That’s why I’m hard on Dipper. To toughen him up. So that when the world fights, he fights back.
Ultimately, this is Dipper Pines’ show. It’s his story being told, co-leads or no co-leads, and in the end I think this entire series could all end up being a retelling of Dipper’s memoirs after the fact. His perspective is extremely contrasted with Mabel’s. He is looking forward, to adolescence, to romance, to adulthood, and in the meantime he tends to lose track of the here-and-now.
It’s nice to see, really. Dipper, to me, is exactly what it feels like to be 12 years old, just old enough to really and truly realize how young you actually are. It’s a difficult age for adults to conceptualize in fiction, and I don’t often see it pulled off very well. He’s kindhearted, sure, but at the same time he’s self-absorbed without meaning to be. The stories going on in his head are so much more important than the mundane stuff of everyday life, and he wants to be doing great things, to boldly go where no man has gone before. Someday, surely, he will.
Dipper’s flaws are what they are, and they make him who he is. He doesn’t bother to hide behind platitudes and insincere smiles like Mabel is prone to do, and he is much more comfortable letting his guard down. He does have deep insecurities, however, mostly surrounding his idolization of maturity and his deep desire to escape childhood as quickly as he can.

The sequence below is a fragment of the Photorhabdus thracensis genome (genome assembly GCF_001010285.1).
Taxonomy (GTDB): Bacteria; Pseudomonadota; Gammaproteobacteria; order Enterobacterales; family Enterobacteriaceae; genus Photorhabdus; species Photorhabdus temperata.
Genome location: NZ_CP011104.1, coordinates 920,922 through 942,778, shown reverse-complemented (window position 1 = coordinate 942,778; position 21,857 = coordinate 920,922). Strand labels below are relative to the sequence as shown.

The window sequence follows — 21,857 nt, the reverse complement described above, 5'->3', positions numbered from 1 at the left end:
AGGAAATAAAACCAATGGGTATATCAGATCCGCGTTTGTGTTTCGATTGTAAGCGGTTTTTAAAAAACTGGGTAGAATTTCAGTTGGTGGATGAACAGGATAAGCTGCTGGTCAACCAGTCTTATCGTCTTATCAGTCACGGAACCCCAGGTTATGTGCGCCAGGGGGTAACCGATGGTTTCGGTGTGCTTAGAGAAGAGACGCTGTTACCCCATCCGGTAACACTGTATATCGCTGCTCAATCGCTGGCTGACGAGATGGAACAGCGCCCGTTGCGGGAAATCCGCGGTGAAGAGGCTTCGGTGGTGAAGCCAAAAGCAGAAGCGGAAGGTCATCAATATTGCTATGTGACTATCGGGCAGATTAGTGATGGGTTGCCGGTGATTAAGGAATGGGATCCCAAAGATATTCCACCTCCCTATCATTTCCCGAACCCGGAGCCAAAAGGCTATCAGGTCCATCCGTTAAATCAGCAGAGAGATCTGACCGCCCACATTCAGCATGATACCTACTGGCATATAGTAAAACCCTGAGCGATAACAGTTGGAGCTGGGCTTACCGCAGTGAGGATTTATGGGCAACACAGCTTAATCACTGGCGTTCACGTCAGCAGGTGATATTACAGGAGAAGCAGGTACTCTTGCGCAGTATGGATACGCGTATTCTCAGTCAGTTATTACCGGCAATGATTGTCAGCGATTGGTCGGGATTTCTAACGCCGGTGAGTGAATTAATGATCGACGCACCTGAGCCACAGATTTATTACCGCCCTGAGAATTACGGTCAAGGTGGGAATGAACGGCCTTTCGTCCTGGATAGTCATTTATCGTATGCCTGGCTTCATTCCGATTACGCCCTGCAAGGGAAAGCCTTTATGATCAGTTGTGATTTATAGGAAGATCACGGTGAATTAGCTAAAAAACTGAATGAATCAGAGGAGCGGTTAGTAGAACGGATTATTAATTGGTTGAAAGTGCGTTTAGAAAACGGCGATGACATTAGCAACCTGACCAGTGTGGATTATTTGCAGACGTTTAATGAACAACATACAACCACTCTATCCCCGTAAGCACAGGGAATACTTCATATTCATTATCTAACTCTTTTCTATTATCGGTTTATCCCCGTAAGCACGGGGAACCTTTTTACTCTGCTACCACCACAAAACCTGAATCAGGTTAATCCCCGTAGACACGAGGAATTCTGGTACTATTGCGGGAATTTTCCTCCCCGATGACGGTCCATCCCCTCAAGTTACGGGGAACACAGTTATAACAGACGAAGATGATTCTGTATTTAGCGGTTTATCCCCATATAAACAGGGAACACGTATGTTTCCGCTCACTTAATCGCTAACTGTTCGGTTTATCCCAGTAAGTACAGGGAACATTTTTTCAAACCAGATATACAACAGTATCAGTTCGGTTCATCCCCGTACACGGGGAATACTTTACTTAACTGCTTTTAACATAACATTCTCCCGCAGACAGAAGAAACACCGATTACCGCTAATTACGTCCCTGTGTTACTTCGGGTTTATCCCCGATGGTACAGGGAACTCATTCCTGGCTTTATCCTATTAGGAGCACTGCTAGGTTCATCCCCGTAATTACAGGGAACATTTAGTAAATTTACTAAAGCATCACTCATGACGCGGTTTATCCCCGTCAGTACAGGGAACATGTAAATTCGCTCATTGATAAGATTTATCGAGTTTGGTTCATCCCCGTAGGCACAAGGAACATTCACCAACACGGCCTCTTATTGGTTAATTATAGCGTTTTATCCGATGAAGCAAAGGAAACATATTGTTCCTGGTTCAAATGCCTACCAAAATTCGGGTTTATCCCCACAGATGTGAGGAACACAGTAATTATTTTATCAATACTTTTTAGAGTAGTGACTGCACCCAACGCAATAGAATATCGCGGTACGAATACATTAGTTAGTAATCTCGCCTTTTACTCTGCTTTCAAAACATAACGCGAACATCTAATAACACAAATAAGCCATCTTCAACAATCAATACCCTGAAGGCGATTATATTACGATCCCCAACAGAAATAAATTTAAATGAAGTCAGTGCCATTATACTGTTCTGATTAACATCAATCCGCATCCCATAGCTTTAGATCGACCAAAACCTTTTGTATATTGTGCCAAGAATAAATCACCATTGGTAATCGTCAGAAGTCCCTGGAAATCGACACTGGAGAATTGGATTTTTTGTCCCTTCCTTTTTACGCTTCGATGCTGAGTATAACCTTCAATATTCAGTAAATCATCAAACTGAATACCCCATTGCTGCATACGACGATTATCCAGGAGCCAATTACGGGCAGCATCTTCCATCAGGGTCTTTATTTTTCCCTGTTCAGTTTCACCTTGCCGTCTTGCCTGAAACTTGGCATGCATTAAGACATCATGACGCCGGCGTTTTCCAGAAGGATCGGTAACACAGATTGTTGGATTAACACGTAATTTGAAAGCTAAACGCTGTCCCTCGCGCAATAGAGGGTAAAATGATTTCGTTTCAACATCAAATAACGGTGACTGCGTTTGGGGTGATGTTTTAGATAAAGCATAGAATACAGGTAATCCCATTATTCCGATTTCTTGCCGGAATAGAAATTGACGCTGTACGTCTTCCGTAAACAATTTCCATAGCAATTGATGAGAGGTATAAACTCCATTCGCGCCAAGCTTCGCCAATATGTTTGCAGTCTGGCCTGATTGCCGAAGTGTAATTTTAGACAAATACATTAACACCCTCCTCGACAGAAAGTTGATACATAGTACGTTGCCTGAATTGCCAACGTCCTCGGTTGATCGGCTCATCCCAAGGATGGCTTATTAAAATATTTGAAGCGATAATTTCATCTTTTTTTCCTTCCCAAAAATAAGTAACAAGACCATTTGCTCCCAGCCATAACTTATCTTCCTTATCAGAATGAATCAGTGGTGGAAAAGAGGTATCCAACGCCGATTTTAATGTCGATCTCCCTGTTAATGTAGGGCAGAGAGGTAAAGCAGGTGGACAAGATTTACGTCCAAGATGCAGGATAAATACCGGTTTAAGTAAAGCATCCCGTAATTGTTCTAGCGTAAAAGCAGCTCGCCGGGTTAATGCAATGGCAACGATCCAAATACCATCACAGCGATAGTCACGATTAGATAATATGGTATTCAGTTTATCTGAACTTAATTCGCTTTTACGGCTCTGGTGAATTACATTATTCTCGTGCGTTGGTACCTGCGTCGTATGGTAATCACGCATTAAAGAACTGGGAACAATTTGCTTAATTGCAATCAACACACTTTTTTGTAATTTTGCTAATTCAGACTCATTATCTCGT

I honestly don’t want to see any sort of genuine romantic reciprocation from Wendy in the course of this series. Ultimately, there’s just an age and maturity gap between them that is more than what is reasonable, especially as Dipper is currently a completely different person from whoever he will be three years down the road. Ultimately, his crush on Wendy is an important part of him growing up, but equally important is his growing recognition that she is not the idol he has made her, and that ultimately he needs to let her be. I want this badly, if only because it’s an important moral-of-the-story in this age, where emotional abuse and unrealistic relationships in “romantic comedies” are pretty much everyday fare.
Gravity Falls is the story of Dipper Pines becoming a man. It’s a long, difficult journey that takes far more than a single summer, of course. But at the same time, this first extended period away from home is absolutely transformative. It definitely was for me. I want him to do this. I want to see him grow, and succeed, and become everything he’s ever wanted to be. I want him to learn about life, about when to stop talking and just listen, when to go after her and when to let her go. I want him to recognize just how special his sibling relationship is, and that even though it’s ultimately unsustainable it’s worth more than words can describe.
The season ended in vindication for him. The world knocked him down hard, but he fought back, and in the end he won. He is the hero in his own story, sure, and of course he’s the hero of Mabel’s story, but he’s becoming one in everyone else’s lives as well, and I’m fascinated to see where it goes from here.